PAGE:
These challenges, and the spectre of fear, she said, have fuelled her motivation to persist, participating over the years in training workshops in Syria, Iran. Her proudest feat is becoming Iraq's first female para-archer champion in 2014. Even these accolades have not protected Allawi against institutional discrimination in the Iraqi sporting industry. 

"I say this with regret but corruption plagues Iraq's sporting clubs,'' she said, singling out the National Paralympic Committee for their allegedly discriminatory practices. Allawi accused the body of refusing her permanent membership in spite of her qualifications. 

"'We can't afford to take you on,' they would say… 'our budget is limited'. But the truth is that athletes are inducted on the basis of favouritism, and not merit," she said, describing a system commonly known as Wasta. "I'm fighting this battle alone, not just for myself but for other female athletes with no one to lean on." 

Moscow-born, British-raised, Emirati-based, Iraqi jiu-jitsu world champion, Ishtar Azzawi, is another woman defying societal expectations. The martial art was never part of Azzawi's original career plan. Everything changed after Azzawi after having survived domestic violence almost a decade ago, which left her battling against severe PTSD. Her decision grew instinctively. 

"I felt trapped in my own body and I needed to know how to protect myself" she told The New Arab, "so I left London for Abu-Dhabi." Azzawi's choice was met with mixed reactions. She described herself as the recipient of generous support from the community, but noted that as a woman this was not granted, but something she had to earn. 

"In the beginning I was ridiculed. Iraqis couldn't quite understand my decision or why I was training with males. Other people thought I was having a nervous breakdown, taking on a new sport in my thirties, and some said I should focus on marriage and find a husband," the 36-year-old said. Finding a place to train proved challenging for Azzawi in a country whose sports facilities cater largely for men. 

"Some of the facilities I trained at told me not to come back because I was a woman." Others, she explained, provided training below the standard she required. "If you want to become a champion, you need to train like one." After years of success, and countless medallions to show for it, Azzawi has been shifting her sights to coaching.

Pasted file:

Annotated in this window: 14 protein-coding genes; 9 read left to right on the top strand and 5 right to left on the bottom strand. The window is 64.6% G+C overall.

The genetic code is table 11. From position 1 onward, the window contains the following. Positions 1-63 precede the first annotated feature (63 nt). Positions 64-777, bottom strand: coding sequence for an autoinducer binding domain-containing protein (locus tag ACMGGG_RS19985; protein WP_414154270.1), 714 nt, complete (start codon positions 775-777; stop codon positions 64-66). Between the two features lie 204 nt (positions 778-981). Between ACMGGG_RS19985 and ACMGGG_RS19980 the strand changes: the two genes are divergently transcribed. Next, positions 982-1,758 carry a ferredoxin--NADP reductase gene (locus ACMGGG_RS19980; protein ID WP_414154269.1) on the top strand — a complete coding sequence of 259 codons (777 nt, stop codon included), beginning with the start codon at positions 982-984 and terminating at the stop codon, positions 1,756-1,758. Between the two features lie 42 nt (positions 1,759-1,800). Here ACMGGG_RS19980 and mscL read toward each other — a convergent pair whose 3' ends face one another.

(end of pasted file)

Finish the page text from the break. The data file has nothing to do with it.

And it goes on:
"It's great to be the first woman from Iraq to win the world jiu-jitsu championship, but I want others to join me, to show the world what Iraqi women are made of. "I saw for myself how women kept the community strong during the Iraqi (2019) Revolution," Azzawi said, as she rewound her memory back to scenes of women rallying on the streets and volunteering on the frontlines. 

Months later, Azzawi founded the online sports platform, Iqpro-X, a forum that celebrates the accomplishments of Iraqi athletes, and scouts for new female talent. As the only-female of the Iraqi National Team, known also as the Lions of Babylon, Azzawi has been urging the sports federation to induct other female competitors. 

"I want them to represent Iraq," Azzawi said, a country where the institution of sport has proven difficult for women to gain entrance into. "I still believe that women worldwide have to work twice as hard to justify their place, whether on exercise mats, or in their respective societies. I never thought twice," Azzawi said, citing the liberal environment she was afforded by her mother, an Iraqi actress, and her father, an Iraqi filmmaker, growing up. 

Ten years after her journey began, Azzawi's mission has expanded and the sense of national pride she has stirred amongst Iraqis has in turn inspired her mission to track down the next generation of female champions. 

The step, however small, is a mighty leap for a country reeling from a barrage of wars and unresolved security threats. Iraqi women are defying the odds, fighting to be heard and seen, and their efforts to secure their place at the national sports table, should also remind us of the daily hardships they continually face. 

by Nazli Tarzi

Post a Comment